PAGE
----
NEW YORK (CNN/Money) -
Securities regulators are questioning the activities of another Wall Street analyst who allegedly advised investors to buy shares of a company that he flagged as a bad purchase in an e-mail message, a newspaper reported Thursday.
News of the message from Donaldson, Lufkin & Jenrette analyst Kevin McCarthy follows release of similar e-mails from Merrill Lynch analysts by New York attorney general Eliot Spitzer, and could fuel investor fears of untrustworthy analyst recommendations, the New York Times reported.
The disclosures are part of a broader investigation by regulators in several states into the behavior of Wall Street brokerages. Merrill settled with New York for $100 million without admitting wrongdoing.
The e-mail message, which dates back to November, 2000, was obtained from a person close to the investigation by the Securities and Exchange Commission and the North American Securities Administrators Association, the Times reported.
The e-mails between Elliot Rogers, head of equity research and McCarthy, an analyst at DLJ, which was acquired by Credit Suisse First Boston on Nov. 3, 2000, concern Lantronix Inc., a network device server company. Donaldson managed the firm's initial public offering of the shares on Aug. 4 and several weeks later, McCarthy recommended Lantronix to investors. McCarthy joined Credit Suisse as a technology analyst after the Donaldson acquisition.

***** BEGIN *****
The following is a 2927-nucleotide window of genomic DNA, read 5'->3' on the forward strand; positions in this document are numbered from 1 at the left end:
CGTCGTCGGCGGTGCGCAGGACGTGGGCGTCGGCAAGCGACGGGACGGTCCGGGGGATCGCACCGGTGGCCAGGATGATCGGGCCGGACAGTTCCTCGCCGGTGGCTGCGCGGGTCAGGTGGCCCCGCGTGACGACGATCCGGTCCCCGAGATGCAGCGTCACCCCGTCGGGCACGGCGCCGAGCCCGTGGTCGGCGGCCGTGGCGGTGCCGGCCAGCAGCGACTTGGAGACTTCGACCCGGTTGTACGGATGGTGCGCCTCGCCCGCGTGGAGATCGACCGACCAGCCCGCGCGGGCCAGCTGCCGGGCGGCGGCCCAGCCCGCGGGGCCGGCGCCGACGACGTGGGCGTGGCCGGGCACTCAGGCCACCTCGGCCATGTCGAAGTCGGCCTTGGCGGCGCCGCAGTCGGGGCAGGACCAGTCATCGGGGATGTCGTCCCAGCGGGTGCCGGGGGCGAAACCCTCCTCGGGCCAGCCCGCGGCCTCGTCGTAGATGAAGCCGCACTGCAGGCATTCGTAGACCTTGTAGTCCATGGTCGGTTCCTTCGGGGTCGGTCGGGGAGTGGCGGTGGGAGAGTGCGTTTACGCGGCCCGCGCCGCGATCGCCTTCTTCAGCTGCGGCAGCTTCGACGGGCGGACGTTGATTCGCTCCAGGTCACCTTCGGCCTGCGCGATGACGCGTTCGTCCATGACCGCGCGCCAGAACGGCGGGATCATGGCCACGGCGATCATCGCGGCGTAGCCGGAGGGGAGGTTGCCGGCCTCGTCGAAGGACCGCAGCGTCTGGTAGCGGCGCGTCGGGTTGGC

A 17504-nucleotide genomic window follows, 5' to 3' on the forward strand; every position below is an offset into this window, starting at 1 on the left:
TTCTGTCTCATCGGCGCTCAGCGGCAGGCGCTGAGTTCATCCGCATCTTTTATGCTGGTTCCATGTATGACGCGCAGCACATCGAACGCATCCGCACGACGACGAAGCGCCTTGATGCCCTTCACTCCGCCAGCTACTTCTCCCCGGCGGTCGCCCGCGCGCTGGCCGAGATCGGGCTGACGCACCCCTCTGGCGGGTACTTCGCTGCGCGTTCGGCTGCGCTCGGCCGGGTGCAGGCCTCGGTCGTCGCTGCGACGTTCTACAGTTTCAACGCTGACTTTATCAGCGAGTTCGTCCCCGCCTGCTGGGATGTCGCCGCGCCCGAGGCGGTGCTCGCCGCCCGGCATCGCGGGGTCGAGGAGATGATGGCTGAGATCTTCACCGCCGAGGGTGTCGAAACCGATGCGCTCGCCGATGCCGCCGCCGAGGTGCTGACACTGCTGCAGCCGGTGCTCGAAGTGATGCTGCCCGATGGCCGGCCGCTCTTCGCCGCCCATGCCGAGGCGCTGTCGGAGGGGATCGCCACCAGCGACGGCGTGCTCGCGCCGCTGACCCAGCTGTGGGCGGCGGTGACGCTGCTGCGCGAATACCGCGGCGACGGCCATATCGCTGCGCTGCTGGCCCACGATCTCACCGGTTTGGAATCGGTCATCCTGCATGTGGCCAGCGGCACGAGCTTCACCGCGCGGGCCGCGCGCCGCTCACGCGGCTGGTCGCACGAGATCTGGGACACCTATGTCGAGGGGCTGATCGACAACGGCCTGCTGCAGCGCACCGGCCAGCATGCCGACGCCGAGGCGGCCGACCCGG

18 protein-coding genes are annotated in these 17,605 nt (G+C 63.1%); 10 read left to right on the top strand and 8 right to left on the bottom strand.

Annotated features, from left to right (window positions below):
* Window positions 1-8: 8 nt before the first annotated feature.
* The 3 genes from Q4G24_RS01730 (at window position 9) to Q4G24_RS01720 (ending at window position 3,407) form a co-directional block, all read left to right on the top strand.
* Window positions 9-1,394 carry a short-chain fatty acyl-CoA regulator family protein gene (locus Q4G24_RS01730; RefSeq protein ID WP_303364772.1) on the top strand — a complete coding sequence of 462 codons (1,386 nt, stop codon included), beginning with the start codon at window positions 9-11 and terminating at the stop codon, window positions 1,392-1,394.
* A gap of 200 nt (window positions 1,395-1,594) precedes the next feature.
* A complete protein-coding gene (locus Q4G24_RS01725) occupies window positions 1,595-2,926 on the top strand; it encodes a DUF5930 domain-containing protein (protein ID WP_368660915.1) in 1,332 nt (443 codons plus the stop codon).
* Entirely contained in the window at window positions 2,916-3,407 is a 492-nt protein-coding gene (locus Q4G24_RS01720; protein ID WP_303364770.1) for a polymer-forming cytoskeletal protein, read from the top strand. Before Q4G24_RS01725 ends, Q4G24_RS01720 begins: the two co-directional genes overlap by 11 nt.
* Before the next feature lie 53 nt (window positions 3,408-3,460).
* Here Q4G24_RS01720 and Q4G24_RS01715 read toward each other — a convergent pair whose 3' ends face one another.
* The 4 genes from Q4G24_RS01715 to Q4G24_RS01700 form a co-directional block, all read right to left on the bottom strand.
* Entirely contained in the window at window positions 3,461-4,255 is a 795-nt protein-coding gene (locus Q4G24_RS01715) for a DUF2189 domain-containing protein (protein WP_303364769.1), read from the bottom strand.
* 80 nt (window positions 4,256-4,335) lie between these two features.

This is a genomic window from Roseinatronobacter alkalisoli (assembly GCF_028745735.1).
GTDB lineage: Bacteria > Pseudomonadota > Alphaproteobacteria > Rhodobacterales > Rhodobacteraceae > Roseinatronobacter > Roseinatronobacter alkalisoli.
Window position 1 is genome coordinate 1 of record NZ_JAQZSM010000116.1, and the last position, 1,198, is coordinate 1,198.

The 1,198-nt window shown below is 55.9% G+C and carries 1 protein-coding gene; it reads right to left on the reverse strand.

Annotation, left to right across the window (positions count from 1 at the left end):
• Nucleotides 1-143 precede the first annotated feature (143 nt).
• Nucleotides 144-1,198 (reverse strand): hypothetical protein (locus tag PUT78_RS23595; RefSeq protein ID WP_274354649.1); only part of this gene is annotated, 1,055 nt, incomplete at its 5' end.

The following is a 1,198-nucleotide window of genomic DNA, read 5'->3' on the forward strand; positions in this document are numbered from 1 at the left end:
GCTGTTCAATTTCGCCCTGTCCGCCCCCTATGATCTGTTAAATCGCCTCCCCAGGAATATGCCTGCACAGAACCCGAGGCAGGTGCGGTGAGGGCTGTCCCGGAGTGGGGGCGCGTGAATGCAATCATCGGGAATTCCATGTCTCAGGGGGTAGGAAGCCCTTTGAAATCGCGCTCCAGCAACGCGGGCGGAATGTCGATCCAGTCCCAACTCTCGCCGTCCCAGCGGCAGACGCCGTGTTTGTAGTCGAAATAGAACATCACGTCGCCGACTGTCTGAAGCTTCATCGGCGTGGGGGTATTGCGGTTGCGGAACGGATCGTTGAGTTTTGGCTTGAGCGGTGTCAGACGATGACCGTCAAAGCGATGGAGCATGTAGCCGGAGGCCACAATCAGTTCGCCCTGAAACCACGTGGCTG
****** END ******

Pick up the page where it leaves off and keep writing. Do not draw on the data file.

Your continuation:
In the e-mail, McCarthy tells Rogers that Donaldson investment bankers pressured him to write positively about Lantronix despite the IPO's flop, the Times reported. The price and size of the IPO had been significantly reduced in the days before the IPO. Lantronix shares tumbled 20 percent from the offering price of $10 on its first day of trading.
Nevertheless, McCarthy recommended the stock to investors several weeks later, on Aug. 30, the same day Credit Suisse announced the DLJ acquisition. Lantronix stock had recovered to $10.56, and McCarthy assigned it a 12-month price-target of $17 a share, according to the report. Lantronix shares closed at 70 cents Wednesday.
In the e-mail messages dated Nov. 8, McCarthy said he felt forced to recommend Lantronix by Donaldson investment bankers and that his involvement with the company was "an embarrassment," the Times reported. He also said the bankers had "acted as a proxy for management" of Lantronix and blocked his efforts at an in-depth analysis of the financial statements.
At the time McCarthy wrote the messages, Lantronix stock fell to $5.44, but McCarthy still rated the company a "buy." His report on the company, which he had written at DLJ, was transferred to Credit Suisse, the paper reported.
"I put my reputation on the line to sell this piece" of junk, he wrote, "calling favors from very important clients," the Times reported.
Credit Suisse spokeswoman Victoria Harmon, when asked about the e-mails by the Times, said "early on, we welcomed, fully endorsed and have been implementing the Spitzer initiative to make systemic changes to strengthen analyst independence. We are now working closely with the regulators and government officials on these matters."
The firm declined to make Mr. McCarthy available for comment. Rogers has left the firm and could not be reached, according to the report.